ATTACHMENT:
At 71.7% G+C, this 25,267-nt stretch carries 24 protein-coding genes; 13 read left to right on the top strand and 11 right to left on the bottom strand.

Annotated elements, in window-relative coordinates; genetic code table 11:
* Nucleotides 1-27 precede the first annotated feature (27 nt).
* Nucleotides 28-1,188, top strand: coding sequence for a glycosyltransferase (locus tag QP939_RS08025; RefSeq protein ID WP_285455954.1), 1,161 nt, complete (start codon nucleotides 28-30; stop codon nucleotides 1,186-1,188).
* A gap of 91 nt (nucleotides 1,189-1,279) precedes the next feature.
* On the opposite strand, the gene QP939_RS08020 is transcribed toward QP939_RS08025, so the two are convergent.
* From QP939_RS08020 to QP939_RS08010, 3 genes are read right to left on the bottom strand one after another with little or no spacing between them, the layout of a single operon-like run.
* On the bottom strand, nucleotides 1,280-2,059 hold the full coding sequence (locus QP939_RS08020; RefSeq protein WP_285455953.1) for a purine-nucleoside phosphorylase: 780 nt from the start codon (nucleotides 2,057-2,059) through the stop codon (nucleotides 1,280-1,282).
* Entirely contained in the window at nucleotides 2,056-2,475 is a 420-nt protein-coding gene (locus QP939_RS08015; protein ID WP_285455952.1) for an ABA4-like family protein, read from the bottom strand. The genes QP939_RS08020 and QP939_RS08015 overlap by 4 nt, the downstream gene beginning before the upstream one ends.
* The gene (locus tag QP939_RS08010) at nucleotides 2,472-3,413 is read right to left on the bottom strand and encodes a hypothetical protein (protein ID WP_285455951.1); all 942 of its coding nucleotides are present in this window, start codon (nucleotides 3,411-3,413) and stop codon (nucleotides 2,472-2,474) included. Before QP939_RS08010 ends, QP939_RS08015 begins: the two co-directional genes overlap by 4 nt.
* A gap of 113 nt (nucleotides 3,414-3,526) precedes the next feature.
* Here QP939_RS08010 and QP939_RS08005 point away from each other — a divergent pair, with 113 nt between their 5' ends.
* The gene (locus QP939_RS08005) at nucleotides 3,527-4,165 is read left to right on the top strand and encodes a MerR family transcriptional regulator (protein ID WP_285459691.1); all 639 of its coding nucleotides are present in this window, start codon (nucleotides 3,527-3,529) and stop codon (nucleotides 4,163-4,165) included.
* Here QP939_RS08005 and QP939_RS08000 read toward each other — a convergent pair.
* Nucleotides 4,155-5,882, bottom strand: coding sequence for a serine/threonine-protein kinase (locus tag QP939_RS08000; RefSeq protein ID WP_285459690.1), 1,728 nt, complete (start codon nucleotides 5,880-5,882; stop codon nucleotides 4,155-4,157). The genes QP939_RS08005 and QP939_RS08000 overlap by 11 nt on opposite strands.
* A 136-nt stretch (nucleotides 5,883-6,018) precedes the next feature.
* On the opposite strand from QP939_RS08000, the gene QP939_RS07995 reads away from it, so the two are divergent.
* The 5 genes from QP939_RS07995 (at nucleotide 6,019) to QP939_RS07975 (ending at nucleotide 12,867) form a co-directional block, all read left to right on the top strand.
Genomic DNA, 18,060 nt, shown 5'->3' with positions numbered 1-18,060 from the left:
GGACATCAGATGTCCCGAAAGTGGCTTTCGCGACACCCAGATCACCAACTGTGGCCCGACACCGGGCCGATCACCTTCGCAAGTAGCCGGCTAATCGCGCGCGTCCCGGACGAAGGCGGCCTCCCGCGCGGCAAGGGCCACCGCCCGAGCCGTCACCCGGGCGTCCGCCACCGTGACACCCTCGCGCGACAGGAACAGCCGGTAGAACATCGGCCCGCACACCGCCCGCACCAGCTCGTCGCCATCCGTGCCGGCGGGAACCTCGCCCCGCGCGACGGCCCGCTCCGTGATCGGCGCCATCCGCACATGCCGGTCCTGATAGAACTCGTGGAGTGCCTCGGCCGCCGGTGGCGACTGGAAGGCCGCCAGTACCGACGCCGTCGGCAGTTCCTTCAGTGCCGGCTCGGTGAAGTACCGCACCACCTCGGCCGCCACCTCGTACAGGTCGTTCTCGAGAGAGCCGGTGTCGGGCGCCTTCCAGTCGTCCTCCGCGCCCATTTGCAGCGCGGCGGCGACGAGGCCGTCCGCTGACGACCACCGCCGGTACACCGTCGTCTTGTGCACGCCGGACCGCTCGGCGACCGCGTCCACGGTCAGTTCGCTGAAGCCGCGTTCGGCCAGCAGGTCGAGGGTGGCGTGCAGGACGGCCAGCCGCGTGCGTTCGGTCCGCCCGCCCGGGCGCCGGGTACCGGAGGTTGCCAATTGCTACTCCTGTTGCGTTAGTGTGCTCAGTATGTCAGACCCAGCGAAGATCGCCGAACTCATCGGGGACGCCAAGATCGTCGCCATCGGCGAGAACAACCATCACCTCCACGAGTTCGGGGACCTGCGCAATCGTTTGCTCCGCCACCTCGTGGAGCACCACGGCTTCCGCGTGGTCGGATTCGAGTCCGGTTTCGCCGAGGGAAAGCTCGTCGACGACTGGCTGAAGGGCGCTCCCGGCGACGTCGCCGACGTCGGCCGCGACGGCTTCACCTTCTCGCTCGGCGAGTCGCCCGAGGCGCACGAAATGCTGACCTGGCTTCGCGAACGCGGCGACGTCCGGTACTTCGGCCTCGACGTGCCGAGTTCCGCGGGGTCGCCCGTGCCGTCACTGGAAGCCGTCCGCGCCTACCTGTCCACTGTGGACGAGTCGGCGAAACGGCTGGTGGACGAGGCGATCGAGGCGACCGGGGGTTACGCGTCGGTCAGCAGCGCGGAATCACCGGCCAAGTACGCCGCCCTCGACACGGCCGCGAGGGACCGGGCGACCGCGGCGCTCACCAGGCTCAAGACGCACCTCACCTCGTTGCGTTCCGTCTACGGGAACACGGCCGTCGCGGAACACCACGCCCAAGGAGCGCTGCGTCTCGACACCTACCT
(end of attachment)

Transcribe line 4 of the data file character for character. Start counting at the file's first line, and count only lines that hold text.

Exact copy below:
* Nucleotides 28-1,188, top strand: coding sequence for a glycosyltransferase (locus tag QP939_RS08025; RefSeq protein ID WP_285455954.1), 1,161 nt, complete (start codon nucleotides 28-30; stop codon nucleotides 1,186-1,188).